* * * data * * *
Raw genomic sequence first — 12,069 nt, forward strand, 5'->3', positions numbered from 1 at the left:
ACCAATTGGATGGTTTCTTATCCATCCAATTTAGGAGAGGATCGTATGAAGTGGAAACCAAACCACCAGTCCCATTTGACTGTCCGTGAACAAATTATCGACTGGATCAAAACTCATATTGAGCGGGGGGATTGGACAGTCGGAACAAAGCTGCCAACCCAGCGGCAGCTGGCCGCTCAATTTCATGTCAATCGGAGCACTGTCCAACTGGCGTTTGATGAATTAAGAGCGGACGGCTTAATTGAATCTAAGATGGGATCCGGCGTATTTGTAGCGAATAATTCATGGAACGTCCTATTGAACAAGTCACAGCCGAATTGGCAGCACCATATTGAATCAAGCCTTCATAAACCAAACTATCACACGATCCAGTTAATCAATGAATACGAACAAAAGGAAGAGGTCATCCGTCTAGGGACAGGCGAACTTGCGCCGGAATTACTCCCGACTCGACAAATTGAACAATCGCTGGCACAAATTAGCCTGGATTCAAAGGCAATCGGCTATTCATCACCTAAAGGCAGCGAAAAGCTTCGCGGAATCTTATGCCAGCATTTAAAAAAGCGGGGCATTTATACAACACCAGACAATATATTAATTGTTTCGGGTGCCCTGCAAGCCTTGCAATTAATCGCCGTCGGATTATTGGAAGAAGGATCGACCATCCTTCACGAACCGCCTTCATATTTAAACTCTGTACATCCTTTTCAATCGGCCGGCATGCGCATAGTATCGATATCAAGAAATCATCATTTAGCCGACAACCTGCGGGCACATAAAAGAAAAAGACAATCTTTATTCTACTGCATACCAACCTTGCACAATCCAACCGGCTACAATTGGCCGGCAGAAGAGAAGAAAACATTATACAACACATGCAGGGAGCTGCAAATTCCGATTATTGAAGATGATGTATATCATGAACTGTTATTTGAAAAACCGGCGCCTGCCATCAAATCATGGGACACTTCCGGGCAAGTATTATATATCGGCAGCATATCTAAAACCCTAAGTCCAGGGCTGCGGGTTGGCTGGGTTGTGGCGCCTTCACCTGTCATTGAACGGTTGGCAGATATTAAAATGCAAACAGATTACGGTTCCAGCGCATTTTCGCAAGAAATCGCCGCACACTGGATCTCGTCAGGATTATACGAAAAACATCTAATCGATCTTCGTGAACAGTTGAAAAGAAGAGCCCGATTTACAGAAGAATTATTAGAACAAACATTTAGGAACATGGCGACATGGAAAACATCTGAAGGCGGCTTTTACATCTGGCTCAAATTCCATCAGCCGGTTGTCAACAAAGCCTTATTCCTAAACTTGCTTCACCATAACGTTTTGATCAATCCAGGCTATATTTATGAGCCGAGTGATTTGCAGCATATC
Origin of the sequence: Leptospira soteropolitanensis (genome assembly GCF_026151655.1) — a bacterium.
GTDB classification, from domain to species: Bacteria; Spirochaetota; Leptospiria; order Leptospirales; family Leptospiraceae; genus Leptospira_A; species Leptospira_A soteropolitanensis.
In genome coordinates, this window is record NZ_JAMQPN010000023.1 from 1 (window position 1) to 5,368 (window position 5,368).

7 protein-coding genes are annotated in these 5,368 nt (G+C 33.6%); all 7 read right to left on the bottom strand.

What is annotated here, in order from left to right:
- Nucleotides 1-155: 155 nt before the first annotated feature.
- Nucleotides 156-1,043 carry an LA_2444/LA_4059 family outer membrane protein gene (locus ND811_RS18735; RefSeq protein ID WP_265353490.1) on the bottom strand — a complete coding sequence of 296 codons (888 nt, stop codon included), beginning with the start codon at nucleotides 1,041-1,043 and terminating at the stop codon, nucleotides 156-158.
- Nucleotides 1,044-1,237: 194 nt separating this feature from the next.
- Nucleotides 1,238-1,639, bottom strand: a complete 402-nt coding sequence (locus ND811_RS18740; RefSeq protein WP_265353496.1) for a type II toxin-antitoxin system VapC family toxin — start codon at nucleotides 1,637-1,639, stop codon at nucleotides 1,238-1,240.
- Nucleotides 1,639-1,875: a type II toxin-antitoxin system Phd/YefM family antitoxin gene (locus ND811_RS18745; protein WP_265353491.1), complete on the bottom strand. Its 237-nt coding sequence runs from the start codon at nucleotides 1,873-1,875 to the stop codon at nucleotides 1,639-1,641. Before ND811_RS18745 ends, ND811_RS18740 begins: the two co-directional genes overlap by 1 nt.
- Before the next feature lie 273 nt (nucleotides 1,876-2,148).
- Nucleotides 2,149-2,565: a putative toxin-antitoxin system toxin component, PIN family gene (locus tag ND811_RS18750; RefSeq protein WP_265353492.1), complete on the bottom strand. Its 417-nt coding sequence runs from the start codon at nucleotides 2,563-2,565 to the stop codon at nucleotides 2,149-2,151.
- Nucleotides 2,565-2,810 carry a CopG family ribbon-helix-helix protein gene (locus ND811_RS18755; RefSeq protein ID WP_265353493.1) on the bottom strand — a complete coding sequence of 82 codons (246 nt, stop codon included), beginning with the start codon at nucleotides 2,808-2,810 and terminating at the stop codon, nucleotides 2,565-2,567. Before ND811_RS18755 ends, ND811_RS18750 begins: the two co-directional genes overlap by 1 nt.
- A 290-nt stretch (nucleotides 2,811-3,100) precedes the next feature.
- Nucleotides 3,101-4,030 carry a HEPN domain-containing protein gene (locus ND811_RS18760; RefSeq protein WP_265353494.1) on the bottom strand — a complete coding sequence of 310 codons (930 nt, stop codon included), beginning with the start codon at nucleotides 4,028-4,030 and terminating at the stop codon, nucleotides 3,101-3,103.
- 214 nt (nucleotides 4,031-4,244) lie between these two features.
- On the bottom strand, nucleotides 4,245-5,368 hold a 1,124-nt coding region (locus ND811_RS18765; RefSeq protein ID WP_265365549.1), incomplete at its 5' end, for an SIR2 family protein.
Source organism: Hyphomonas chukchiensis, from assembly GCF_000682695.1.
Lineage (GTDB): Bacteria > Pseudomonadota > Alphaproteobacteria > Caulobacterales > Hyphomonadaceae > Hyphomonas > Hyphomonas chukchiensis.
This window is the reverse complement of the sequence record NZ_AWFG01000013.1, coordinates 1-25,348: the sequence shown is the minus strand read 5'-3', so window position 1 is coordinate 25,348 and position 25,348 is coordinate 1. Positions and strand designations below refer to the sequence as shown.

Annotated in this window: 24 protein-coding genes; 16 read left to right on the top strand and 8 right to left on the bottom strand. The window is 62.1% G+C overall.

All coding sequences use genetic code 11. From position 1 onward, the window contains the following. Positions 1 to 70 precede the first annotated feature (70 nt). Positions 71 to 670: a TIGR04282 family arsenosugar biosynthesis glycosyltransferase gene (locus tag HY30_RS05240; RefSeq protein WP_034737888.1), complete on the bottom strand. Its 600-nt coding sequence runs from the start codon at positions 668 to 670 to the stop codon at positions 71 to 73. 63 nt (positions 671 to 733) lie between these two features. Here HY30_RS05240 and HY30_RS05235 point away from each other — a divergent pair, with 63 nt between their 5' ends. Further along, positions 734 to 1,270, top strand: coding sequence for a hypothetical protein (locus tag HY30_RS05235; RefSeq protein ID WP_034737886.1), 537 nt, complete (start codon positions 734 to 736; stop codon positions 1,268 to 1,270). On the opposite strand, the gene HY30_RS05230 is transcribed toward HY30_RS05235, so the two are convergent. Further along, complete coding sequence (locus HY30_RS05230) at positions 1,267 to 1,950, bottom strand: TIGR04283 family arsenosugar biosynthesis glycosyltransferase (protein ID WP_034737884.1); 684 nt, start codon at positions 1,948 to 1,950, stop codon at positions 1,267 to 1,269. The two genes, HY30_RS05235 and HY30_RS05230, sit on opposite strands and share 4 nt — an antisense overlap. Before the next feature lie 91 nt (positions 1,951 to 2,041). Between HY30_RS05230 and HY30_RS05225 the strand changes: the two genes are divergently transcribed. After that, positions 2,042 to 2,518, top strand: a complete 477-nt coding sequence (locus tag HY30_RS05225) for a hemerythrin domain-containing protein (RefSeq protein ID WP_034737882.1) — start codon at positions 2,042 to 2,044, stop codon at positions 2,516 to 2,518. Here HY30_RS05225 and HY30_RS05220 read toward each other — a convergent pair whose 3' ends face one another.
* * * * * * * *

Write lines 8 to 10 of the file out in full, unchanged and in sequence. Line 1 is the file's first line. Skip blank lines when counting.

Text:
- Nucleotides 1-155: 155 nt before the first annotated feature.
- Nucleotides 156-1,043 carry an LA_2444/LA_4059 family outer membrane protein gene (locus ND811_RS18735; RefSeq protein ID WP_265353490.1) on the bottom strand — a complete coding sequence of 296 codons (888 nt, stop codon included), beginning with the start codon at nucleotides 1,041-1,043 and terminating at the stop codon, nucleotides 156-158.
- Nucleotides 1,044-1,237: 194 nt separating this feature from the next.